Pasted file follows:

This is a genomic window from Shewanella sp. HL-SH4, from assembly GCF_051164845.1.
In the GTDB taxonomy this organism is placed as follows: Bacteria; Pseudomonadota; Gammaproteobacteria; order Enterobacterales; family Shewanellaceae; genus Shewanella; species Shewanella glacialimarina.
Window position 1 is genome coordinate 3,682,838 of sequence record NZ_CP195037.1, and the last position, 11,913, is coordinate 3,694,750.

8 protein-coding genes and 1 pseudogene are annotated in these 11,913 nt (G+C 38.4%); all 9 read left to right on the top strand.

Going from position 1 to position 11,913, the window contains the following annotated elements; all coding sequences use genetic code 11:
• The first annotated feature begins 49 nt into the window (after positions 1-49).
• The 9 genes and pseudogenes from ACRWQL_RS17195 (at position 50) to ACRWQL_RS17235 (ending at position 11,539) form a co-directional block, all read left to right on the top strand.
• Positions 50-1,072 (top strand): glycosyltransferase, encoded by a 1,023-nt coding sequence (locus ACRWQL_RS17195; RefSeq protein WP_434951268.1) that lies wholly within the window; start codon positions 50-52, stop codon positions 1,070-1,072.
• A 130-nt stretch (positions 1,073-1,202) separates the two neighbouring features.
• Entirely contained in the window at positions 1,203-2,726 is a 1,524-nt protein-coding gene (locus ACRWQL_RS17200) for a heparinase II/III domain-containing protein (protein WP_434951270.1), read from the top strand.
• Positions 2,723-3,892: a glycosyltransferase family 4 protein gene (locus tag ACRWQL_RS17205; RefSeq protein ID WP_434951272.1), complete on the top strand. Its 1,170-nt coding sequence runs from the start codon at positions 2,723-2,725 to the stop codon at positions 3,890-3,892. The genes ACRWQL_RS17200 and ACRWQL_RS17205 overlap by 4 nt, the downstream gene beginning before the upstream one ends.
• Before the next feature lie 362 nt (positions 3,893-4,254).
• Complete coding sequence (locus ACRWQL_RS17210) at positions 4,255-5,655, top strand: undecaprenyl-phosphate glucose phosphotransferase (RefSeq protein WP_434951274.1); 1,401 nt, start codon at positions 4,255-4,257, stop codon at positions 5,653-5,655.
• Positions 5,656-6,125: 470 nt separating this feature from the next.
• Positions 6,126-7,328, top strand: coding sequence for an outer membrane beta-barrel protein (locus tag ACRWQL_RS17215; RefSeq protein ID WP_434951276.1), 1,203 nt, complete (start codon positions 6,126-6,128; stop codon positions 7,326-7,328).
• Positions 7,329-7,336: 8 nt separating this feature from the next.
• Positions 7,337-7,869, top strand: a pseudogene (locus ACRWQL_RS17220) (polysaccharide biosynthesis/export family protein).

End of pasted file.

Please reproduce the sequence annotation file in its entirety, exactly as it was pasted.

This is a genomic window from Shewanella sp. HL-SH4, from assembly GCF_051164845.1.
In the GTDB taxonomy this organism is placed as follows: Bacteria; Pseudomonadota; Gammaproteobacteria; order Enterobacterales; family Shewanellaceae; genus Shewanella; species Shewanella glacialimarina.
Window position 1 is genome coordinate 3,682,838 of sequence record NZ_CP195037.1, and the last position, 11,913, is coordinate 3,694,750.

8 protein-coding genes and 1 pseudogene are annotated in these 11,913 nt (G+C 38.4%); all 9 read left to right on the top strand.

Going from position 1 to position 11,913, the window contains the following annotated elements; all coding sequences use genetic code 11:
• The first annotated feature begins 49 nt into the window (after positions 1-49).
• The 9 genes and pseudogenes from ACRWQL_RS17195 (at position 50) to ACRWQL_RS17235 (ending at position 11,539) form a co-directional block, all read left to right on the top strand.
• Positions 50-1,072 (top strand): glycosyltransferase, encoded by a 1,023-nt coding sequence (locus ACRWQL_RS17195; RefSeq protein WP_434951268.1) that lies wholly within the window; start codon positions 50-52, stop codon positions 1,070-1,072.
• A 130-nt stretch (positions 1,073-1,202) separates the two neighbouring features.
• Entirely contained in the window at positions 1,203-2,726 is a 1,524-nt protein-coding gene (locus ACRWQL_RS17200) for a heparinase II/III domain-containing protein (protein WP_434951270.1), read from the top strand.
• Positions 2,723-3,892: a glycosyltransferase family 4 protein gene (locus tag ACRWQL_RS17205; RefSeq protein ID WP_434951272.1), complete on the top strand. Its 1,170-nt coding sequence runs from the start codon at positions 2,723-2,725 to the stop codon at positions 3,890-3,892. The genes ACRWQL_RS17200 and ACRWQL_RS17205 overlap by 4 nt, the downstream gene beginning before the upstream one ends.
• Before the next feature lie 362 nt (positions 3,893-4,254).
• Complete coding sequence (locus ACRWQL_RS17210) at positions 4,255-5,655, top strand: undecaprenyl-phosphate glucose phosphotransferase (RefSeq protein WP_434951274.1); 1,401 nt, start codon at positions 4,255-4,257, stop codon at positions 5,653-5,655.
• Positions 5,656-6,125: 470 nt separating this feature from the next.
• Positions 6,126-7,328, top strand: coding sequence for an outer membrane beta-barrel protein (locus tag ACRWQL_RS17215; RefSeq protein ID WP_434951276.1), 1,203 nt, complete (start codon positions 6,126-6,128; stop codon positions 7,326-7,328).
• Positions 7,329-7,336: 8 nt separating this feature from the next.
• Positions 7,337-7,869, top strand: a pseudogene (locus ACRWQL_RS17220) (polysaccharide biosynthesis/export family protein).